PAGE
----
The Uffizi is the best painting museum in all of Italy, I think. Incredibly beautiful works of art. But it is large, dim in some rooms, and the lines can be really frustrating. If you love Italian painting, it's still a must. If you prefer sculpture, or if two hours of shuffling crowds sounds like it would send your daughter over the edge, then the Bargello is a good backup choice. It is an all-sculpture museum with an open-air courtyard in the middle, so it's more refreshing than the Uffizi. We were in and out in an hour.

Also, just want to remind you that Rick has GREAT audio guides of many sights in Italy, including the Accademia and the Uffizi. They are available for free download off the website. His commentary is fun and holds your attention, and you can listen to it on any mp3 player, thereby satisfying the iPod need. :-)

Have a wonderful time on your mother-daughter trip!

Posted by
261 posts

Both my art bored teenagers loved the Rick Steves audio guides. Especially for the Uffizi. He talks about 1 or 2 great painting in each room. My kids also enjoyed the Duomo museum. The real Ghiberti doors are there as well as some info on how Brunelleschi built his famous dome. My kids found the Pitti Palace art overload, but loved the gradens. Go to the Market near the Medici Chapels, stroll around the stalls and have some lunch. My kids were fascinated with all the pasta,olives, and whole chickens. I agree with the previous post, let her decide some things. We watched lots of travel videos before we went. Sometime just sitting in a Piazza eating gelato is the best memory.

Posted by
43 posts


(1)The Accademia, she can't miss Michelangelo's David and while I love the Uffizi, I must say that the (2)Bargello has earned a special place in my heart. I think your daughter would like the Bargello because it doesn't 'look or feel' like a museum; it's really very unique...also, there's a variety of artifacts in addition to the glorious sculptures.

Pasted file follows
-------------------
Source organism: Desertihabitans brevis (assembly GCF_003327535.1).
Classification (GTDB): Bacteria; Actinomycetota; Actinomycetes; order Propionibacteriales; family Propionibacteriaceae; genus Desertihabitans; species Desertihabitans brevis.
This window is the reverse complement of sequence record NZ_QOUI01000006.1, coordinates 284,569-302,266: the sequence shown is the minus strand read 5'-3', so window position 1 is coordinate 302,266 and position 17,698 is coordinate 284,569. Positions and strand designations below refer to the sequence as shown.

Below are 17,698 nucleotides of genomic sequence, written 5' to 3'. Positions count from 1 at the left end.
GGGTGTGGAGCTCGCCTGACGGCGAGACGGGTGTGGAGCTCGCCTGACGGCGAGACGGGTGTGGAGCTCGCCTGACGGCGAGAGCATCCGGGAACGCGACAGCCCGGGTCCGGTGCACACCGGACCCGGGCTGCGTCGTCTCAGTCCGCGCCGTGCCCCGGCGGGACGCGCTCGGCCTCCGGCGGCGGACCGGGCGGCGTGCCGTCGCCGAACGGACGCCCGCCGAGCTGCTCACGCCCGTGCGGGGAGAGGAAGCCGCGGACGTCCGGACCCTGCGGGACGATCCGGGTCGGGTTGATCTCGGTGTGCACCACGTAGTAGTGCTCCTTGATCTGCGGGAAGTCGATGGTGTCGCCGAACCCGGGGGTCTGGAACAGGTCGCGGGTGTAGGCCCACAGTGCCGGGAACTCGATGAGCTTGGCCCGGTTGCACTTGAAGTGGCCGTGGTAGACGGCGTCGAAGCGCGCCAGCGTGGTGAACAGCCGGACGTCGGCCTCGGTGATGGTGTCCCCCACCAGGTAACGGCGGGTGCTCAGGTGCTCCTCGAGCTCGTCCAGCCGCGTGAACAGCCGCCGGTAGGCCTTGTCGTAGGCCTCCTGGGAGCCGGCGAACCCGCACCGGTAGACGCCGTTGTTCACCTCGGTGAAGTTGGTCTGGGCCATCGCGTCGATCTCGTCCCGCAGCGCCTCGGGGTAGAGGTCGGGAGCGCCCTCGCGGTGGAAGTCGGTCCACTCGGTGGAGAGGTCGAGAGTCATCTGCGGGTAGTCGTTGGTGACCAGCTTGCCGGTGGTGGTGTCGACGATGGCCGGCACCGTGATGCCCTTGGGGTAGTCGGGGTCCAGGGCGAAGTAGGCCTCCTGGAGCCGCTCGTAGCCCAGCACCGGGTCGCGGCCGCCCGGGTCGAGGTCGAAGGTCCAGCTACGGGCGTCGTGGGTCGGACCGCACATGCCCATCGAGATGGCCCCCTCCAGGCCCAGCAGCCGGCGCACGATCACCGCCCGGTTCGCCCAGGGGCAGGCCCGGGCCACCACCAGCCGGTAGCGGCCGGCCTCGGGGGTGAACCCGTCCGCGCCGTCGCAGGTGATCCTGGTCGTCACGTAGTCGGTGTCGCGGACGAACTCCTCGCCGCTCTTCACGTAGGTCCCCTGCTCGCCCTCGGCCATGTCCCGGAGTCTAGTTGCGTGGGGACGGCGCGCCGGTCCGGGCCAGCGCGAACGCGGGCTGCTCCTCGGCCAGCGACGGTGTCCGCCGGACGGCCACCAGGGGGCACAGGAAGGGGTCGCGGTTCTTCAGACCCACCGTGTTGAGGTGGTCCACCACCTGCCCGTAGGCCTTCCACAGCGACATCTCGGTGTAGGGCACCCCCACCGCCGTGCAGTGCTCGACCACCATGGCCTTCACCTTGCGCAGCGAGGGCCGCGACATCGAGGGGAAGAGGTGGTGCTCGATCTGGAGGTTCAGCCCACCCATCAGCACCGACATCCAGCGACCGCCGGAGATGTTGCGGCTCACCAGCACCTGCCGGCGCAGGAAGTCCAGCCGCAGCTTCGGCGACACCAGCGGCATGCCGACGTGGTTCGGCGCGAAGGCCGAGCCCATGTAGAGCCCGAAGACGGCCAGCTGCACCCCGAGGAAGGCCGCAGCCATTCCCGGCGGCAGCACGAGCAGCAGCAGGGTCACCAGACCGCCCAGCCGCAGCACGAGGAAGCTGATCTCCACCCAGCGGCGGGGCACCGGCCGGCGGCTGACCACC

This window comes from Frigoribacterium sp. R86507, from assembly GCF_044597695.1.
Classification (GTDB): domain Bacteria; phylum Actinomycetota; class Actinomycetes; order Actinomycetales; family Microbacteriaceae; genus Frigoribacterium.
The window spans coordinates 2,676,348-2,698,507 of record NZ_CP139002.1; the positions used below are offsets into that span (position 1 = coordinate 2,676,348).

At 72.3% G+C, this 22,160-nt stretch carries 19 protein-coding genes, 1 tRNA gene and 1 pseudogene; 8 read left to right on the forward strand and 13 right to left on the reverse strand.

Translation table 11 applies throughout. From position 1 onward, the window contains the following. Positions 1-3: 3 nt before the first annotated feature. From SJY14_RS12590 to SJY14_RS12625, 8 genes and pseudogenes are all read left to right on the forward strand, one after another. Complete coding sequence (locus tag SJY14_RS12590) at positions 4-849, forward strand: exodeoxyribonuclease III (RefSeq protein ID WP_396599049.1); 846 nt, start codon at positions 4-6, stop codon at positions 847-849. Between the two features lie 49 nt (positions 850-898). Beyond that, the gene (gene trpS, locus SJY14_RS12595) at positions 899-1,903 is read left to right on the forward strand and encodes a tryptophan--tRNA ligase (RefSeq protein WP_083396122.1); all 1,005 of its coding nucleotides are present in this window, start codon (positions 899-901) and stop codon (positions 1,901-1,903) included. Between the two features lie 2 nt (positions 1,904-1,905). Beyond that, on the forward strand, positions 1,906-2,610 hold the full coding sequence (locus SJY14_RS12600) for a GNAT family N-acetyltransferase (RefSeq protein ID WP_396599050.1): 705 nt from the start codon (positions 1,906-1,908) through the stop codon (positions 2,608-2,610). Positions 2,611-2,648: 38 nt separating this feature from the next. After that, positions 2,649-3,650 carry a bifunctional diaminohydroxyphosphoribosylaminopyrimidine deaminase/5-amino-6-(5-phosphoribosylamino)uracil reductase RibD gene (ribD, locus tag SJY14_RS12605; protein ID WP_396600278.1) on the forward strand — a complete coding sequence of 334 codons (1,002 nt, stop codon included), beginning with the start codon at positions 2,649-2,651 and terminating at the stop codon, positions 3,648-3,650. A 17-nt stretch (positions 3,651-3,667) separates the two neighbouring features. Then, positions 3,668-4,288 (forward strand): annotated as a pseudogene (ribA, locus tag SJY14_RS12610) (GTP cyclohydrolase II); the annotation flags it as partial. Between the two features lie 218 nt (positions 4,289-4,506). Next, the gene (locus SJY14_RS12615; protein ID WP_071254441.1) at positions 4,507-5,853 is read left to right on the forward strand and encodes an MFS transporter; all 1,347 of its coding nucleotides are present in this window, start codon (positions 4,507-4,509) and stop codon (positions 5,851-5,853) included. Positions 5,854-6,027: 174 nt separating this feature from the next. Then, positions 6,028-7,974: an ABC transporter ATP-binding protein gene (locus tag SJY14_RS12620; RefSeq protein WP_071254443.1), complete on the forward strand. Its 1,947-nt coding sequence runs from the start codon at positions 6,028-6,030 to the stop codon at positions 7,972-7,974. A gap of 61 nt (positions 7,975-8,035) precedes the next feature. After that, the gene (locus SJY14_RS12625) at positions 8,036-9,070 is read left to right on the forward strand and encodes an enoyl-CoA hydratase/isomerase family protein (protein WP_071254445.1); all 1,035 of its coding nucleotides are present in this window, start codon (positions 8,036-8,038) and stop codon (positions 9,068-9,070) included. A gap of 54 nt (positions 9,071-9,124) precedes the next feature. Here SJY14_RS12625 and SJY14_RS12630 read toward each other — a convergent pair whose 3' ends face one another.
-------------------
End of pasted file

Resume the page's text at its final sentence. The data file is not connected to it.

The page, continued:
Posted by
586 posts

She'll never forget "David" at the Accademia...such an iconic image, she'll see it the rest of her life and know that she "was there!" I would also keep architecture in mind: a walking tour of the historic center may be more interesting to her than pieces on display in a museum: in situ, as they say. The Duomo (climb Brunelleschi's dome for the view, inside of the dome's construction, and outside, over Firenze), Palazzo Vecchio, Ponte Vecchio...these can be experienced for kids in a tangible way. Just one idea. Rick Steves' Italy gives great suggestions for walking tours, only abouy e25 pe person.

Posted by
109 posts

I am always interested in questions or comments that involve kids and Italy because 6 of my 7 trips there have been with kids. And I hope for more, although my son is almost 21 now. Still have a teen daughter.
How old is your daughter and how long will you be in Florence.? I also have "dragged" my kids to museums in Italy, Paris and here in US. It is my "duty" as a parent and hope they will truly appreciate their good fortune someday.
My son is a science buff so he enjoyed Museo della Storia della Scienza-- includes Galileo's finger. My dtr. I would prob not recommend that one for your daughter though. My daughter still refers to Piazza della Signoria in Florence as the Piazza of the Naked People (for the statues). She was only about 8 or 9 at the time but that is how she remembers it.
All of Italy is an open air museum so some culture will be absorbed no matter where you go.

Posted by
37 posts

Hmmm. Maybe the architecture tour? Keep her moving -- and tired. So, David for certain then I'll get creative.